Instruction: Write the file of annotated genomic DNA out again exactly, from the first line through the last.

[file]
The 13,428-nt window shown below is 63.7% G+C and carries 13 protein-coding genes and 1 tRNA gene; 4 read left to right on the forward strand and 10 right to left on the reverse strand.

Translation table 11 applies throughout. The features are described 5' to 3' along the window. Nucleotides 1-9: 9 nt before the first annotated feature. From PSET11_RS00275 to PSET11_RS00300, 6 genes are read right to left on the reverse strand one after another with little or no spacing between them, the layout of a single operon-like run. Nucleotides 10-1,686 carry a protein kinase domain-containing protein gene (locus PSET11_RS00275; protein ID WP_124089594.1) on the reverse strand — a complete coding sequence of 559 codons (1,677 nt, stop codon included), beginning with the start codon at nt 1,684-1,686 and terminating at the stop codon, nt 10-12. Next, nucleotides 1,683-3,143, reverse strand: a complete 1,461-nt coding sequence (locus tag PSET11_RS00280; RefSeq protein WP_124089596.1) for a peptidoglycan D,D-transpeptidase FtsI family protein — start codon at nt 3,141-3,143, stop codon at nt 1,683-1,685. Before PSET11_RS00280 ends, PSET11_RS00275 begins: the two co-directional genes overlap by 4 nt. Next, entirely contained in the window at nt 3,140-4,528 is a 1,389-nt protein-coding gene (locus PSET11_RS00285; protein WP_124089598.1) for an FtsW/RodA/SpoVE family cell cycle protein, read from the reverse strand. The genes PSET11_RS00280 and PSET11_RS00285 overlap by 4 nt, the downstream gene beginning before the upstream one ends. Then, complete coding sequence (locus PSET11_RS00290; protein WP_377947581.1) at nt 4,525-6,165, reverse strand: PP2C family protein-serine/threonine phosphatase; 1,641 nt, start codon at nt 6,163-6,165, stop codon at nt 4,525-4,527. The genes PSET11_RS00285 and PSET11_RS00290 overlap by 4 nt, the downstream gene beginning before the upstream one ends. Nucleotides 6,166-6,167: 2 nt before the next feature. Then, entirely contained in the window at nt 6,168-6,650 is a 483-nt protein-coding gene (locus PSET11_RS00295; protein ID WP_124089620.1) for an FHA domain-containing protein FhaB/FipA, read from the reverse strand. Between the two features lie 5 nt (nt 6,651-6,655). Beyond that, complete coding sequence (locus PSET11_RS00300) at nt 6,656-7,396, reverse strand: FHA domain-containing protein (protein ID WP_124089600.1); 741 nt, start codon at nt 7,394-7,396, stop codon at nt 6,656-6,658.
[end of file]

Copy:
The 13,428-nt window shown below is 63.7% G+C and carries 13 protein-coding genes and 1 tRNA gene; 4 read left to right on the forward strand and 10 right to left on the reverse strand.

Translation table 11 applies throughout. The features are described 5' to 3' along the window. Nucleotides 1-9: 9 nt before the first annotated feature. From PSET11_RS00275 to PSET11_RS00300, 6 genes are read right to left on the reverse strand one after another with little or no spacing between them, the layout of a single operon-like run. Nucleotides 10-1,686 carry a protein kinase domain-containing protein gene (locus PSET11_RS00275; protein ID WP_124089594.1) on the reverse strand — a complete coding sequence of 559 codons (1,677 nt, stop codon included), beginning with the start codon at nt 1,684-1,686 and terminating at the stop codon, nt 10-12. Next, nucleotides 1,683-3,143, reverse strand: a complete 1,461-nt coding sequence (locus tag PSET11_RS00280; RefSeq protein WP_124089596.1) for a peptidoglycan D,D-transpeptidase FtsI family protein — start codon at nt 3,141-3,143, stop codon at nt 1,683-1,685. Before PSET11_RS00280 ends, PSET11_RS00275 begins: the two co-directional genes overlap by 4 nt. Next, entirely contained in the window at nt 3,140-4,528 is a 1,389-nt protein-coding gene (locus PSET11_RS00285; protein WP_124089598.1) for an FtsW/RodA/SpoVE family cell cycle protein, read from the reverse strand. The genes PSET11_RS00280 and PSET11_RS00285 overlap by 4 nt, the downstream gene beginning before the upstream one ends. Then, complete coding sequence (locus PSET11_RS00290; protein WP_377947581.1) at nt 4,525-6,165, reverse strand: PP2C family protein-serine/threonine phosphatase; 1,641 nt, start codon at nt 6,163-6,165, stop codon at nt 4,525-4,527. The genes PSET11_RS00285 and PSET11_RS00290 overlap by 4 nt, the downstream gene beginning before the upstream one ends. Nucleotides 6,166-6,167: 2 nt before the next feature. Then, entirely contained in the window at nt 6,168-6,650 is a 483-nt protein-coding gene (locus PSET11_RS00295; protein ID WP_124089620.1) for an FHA domain-containing protein FhaB/FipA, read from the reverse strand. Between the two features lie 5 nt (nt 6,651-6,655). Beyond that, complete coding sequence (locus PSET11_RS00300) at nt 6,656-7,396, reverse strand: FHA domain-containing protein (protein ID WP_124089600.1); 741 nt, start codon at nt 7,394-7,396, stop codon at nt 6,656-6,658.